B. Learn to Practice "Professional Distance" – This does not mean being callous or uncaring toward those whom we help. It does mean keeping good boundaries between ourselves and our clients. It means not becoming so wrapped up in their lives that we carry their struggles home with us at night. Over-involvement can cloud our decision-making process to the point where we end up playing "favorites." This will jeopardize our relationships with our other clients. We cannot assume responsibility for the decisions our clients make.

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Motivating Addiction Recovery Program Participants (Part 3)Premium Content

See: Part 1 | Part 2

I have mentioned in an earlier post, I am firmly convinced that we must help people in residential programs to be come integrated into two vital communities - the Church and the recovery community. There is life after the mission program and if we don’t spend enough time and energy preparing our clients for it, we have done them a great injustice. If we are truly successful, the program graduate leaves the mission as a newly sober, struggling baby Christian. We must be sure that this new believer knows where to find help when he/she experiences struggles, even 2, 5, 10 years and more in the future, no matter where they live.

There is a lot going on at rescue missions in the areas of life skills, employment, literacy and education, etc. But, an often-neglected aspect of preparation for life after the program is helping our residents to develop and maintain healthy relationships. Getting involved with the wrong people is a major contributor to relapse. Another is the tremendous stress those clients with inadequate relationship skills experience as they try to live with others.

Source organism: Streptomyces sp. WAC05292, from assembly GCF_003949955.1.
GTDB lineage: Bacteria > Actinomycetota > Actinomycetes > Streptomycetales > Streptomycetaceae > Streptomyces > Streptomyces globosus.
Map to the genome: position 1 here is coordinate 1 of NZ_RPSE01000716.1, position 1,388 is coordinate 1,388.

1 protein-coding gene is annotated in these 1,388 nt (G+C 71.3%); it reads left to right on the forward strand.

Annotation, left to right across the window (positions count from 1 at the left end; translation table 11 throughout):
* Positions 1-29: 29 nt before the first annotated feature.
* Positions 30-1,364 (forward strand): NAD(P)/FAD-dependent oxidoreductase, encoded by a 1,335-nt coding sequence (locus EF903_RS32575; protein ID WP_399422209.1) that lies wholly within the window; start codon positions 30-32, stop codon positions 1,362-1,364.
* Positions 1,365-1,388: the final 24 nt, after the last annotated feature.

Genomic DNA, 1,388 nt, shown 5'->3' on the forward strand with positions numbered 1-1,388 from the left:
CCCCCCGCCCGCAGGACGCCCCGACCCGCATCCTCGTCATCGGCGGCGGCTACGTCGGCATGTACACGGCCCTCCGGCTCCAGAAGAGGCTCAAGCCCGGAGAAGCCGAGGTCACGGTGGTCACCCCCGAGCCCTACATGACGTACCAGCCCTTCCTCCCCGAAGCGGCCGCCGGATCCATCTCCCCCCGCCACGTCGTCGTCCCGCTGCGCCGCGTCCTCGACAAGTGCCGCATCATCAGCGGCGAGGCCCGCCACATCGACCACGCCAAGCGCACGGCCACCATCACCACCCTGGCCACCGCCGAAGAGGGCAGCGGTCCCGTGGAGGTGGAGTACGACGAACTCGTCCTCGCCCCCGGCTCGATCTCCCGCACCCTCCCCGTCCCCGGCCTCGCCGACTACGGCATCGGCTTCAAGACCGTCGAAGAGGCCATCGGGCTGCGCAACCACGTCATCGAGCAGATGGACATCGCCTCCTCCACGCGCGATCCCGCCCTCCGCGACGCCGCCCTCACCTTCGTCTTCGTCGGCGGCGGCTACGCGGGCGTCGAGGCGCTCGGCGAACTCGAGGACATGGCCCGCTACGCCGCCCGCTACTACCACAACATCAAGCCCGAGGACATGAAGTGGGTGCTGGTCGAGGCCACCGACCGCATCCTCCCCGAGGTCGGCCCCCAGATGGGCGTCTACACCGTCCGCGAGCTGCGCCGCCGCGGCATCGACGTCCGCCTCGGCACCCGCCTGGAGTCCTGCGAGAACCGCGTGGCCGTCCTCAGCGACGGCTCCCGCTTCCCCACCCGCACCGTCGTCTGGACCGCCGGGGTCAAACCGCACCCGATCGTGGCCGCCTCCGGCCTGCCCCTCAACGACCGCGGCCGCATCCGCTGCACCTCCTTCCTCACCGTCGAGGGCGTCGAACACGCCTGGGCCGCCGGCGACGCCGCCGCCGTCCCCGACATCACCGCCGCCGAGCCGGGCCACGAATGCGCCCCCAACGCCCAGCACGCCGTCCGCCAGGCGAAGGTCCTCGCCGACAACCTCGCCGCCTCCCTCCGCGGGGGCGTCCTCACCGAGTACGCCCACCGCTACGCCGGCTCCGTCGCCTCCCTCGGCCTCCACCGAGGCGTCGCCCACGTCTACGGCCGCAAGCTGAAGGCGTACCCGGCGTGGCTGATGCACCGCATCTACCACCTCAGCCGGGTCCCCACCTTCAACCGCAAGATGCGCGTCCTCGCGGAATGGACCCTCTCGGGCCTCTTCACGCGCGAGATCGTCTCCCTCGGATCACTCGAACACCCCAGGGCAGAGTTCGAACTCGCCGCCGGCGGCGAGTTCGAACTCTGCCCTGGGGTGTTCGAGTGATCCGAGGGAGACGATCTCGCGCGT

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Confidentiality and the Christian Health Care WorkerPremium Content

The principle of confidentiality is necessary to protect information essential for intimate relationships. However, carefully timed and chosen speech used to breach a confidence may protect a neighbor's life. Therefore the difficult choice of whether to remain "silent" in maintaining a confidence or to "speak" and in so doing justly decide the appropriate person, place and time of speech, demands the wisdom of Solomon.

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Behavior or Disease?Premium Content

When is an addiction or dysfunctional behavior a "disease?"

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The Physician, The Pastor, Psychotherapy, and CounselingPremium Content

A thorough discussion of the role of physicians and pastors in psychotherapy and counseling from a Biblical perspective.

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When is Counseling Needed?Premium Content

Learn how to identify when professional counseling is needed.

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Overcoming Temptation: We Have the Tools

Temptation isn't talked about a lot anymore in church. In fact, we honestly don't talk about sin a lot. And yet, this is something we need to talk about because it is woven into the very fabric of our lives. We may want to ignore it, but the fact is, we sin. We are sinners and we sin. Just because we don't talk about it, doesn't mean that the problem doesn't exist.